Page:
If you find these graphs confusing, don’t worry I did too (it took me a long time to finally get any meaning out of them). What I want you to focus on are Primary Assists (A1/60) and Secondary Assists (A2/60) at both even-strength and on the powerplay. While Secondary Assists aren’t that valuable for forwards at even strength, it appears that they have significantly more value for defensemen. What’s even more intriguing is that the model actually sees Secondary Assists as more important for a defenseman than Primary Assists, which I found very surprising.

With this in mind, I would make the argument that Zaitsev’s Secondary Assists aren’t necessarily a product of luck, but reflect some semblance of skill. On a power play unit quarterbacked by Marner (or Nylander), I think it’s reasonable to predict that he can produce around the same rate that he did this season (3.41 Points per 60 at 5v4, which was 46th among NHL defensemen). When it comes to his even strength play, I’m not saying that I expect him to have more Secondary Assists than Rielly (which he did this year), but I think it’s perfectly reasonable to project him as the Leafs’ third best playmaking defenseman behind Gardiner and Rielly.

My reasoning is based on his numbers in Ryan Stimson’s passing data. Using this data (shot assists, passes into the danger zone, passes that go from one side of the ice to the other), Ryan’s come up with an “Expected Primary Assists per 60” stat that’s actually a better predictor of future Primary Assists than previous Primary Assists. You can read all about it here, which I highly encourage.

Now let’s take a look at the Leafs defensemen’s Expected Primary Assists per 60 (xA1/60) at even strength this season:

Much like the rest of my arguments, I don’t think Zaitsev is anywhere near as great as Gardiner, and not quite as good Rielly, but his passing numbers indicate that he’s creating offense at the level of a #3 defenseman in the NHL.

Another fun fact about Zaitsev is that the team was actually quite snakebitten when he was on the ice. Based on their shot locations, we would expect the Leafs to score on 6.22% of their Unblocked Shots (Fenwick), but when Zaitsev was on the ice, they only scored on 5.44% of them. This 0.78% difference may seem small, but when you do the math, you realize that they should’ve scored about 8 more goals when he was on the ice. How many of those would he have been involved with? Well, he was involved with about 33% of Toronto’s goals at even strength, so that’s about 2 or 3 points that he should’ve added to this season’s total.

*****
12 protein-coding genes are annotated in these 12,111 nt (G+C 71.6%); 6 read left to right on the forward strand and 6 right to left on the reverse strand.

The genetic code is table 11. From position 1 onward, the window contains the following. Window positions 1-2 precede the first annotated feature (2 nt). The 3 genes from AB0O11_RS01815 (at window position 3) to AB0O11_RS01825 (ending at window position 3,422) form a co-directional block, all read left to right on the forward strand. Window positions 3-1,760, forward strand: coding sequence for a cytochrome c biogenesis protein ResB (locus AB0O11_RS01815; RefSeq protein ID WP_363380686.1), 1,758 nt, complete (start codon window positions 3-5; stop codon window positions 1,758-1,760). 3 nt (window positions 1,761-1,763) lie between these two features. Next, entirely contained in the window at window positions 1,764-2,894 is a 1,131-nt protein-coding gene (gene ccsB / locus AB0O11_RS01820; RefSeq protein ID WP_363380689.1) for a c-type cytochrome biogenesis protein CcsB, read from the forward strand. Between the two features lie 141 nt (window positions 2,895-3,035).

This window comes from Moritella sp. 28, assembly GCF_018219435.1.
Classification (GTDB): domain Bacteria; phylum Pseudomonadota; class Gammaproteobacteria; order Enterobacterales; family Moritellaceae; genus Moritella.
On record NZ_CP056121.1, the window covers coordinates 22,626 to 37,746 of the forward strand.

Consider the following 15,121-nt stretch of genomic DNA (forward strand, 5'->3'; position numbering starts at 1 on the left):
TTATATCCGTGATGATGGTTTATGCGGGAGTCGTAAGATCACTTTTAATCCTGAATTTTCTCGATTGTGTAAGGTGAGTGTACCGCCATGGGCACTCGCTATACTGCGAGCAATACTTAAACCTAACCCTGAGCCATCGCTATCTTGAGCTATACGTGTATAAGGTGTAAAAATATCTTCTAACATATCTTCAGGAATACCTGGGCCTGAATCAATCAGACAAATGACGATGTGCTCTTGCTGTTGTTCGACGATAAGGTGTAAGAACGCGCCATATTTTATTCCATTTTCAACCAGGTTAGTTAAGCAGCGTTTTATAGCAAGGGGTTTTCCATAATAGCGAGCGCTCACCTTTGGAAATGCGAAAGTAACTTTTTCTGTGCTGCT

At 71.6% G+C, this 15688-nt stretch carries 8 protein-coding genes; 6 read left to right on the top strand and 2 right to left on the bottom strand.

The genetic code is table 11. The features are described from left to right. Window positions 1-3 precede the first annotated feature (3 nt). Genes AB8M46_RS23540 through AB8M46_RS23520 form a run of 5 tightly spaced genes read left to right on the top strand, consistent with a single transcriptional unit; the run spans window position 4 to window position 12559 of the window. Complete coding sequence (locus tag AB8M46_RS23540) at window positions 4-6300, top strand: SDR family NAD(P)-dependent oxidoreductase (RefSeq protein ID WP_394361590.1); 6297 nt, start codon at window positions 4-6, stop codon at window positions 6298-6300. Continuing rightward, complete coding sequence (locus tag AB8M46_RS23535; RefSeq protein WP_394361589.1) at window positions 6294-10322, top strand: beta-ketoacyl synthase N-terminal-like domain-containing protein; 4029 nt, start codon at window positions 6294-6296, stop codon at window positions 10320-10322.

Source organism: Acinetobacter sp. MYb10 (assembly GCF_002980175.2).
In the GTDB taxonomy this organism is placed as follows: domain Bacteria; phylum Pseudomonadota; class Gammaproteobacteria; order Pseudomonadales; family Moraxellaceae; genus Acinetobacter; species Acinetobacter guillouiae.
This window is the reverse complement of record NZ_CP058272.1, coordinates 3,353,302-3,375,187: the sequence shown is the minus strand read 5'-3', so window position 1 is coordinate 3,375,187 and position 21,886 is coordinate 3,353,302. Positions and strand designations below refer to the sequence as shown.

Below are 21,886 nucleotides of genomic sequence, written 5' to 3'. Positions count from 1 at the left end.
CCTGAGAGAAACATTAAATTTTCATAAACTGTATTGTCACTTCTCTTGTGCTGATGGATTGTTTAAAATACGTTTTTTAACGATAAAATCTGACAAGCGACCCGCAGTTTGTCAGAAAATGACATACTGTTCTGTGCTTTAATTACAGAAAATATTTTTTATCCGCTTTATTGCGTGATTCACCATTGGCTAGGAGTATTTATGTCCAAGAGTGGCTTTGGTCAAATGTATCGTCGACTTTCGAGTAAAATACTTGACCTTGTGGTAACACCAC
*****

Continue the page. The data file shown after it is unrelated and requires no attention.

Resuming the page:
I’d consider that expected boost a wash with the expected decline in his 5v5 Secondary Assists (he had 8 this season, while Riely had 5 & Gardiner had 9). What I mean by this is, although we wouldn’t expect him to have as many Secondary Assists as he did at 5v5 last year, I think the team’s shooting luck regressing back to the mean when he’s on the ice will help compensate for it. We also know based on DTM About Heart’s Expected Goals data that he should’ve scored 1 more even strength goal this year based on his shot locations.

This isn’t to say that Zaitsev’s an offensive juggernaut who was snakebitten this year. I’m just trying to make the argument that his offensive production wasn’t necessarily a fluke this year, and if given the same PP time next season (on a unit with either Marner or Nylander), I would expect him to produce points at a similar rate based on the numbers we’ve touched on. I’d also imagine he’ll score more than 0 PP goals next year considering the bomb of a shot we saw in his KHL highlights. Will he hit the 40-point mark next year? Probably not, but I’d argue that he’s very capable of repeating a 35+ point season if he stays healthy.

The Contract

Zaitsev’s a unique case, which makes him so tricky to evaluate. On the one hand, he’s playing his first year on North American ice and is still adapting to the NHL after spending his entire life playing hockey in Russia. We see so much natural talent when we watch him play, so many get the feeling that he’s bound to improve next season. Although defensemen tend to peak around age 24, it’s worth noting that this is a trend, and I would argue that he’s more likely to peak closer to age 25 or 26 considering his special circumstances. On the other hand, we have evidence of him struggling to break out of his zone and defend against opposing zone entries at the NHL level, which are very important aspects of driving results as a defenseman. Are there QoC factors that play into this? Absolutely, and considering how insane his matchups were this year, it’s difficult to know how much of an impact his QoC has on these results.

You also have the rare contract situation of a player one year away from UFA who can use KHL offers as leverage in contract negotiations. For example, if Zaitsev didn’t get an offer that he liked from Toronto this offseason, he could easily go to the KHL for a year or two and come back to the NHL as a UFA. So despite only playing one NHL season, this isn’t your typical “rookie”, and it definitely isn’t your typical RFA. So how much do you pay that player? Well since Zaitsev’s situation makes him a “pseudo-UFA”, we can use Matt Cane’s UFA projection model to predict how much NHL teams would have been willing to pay for him on the open market: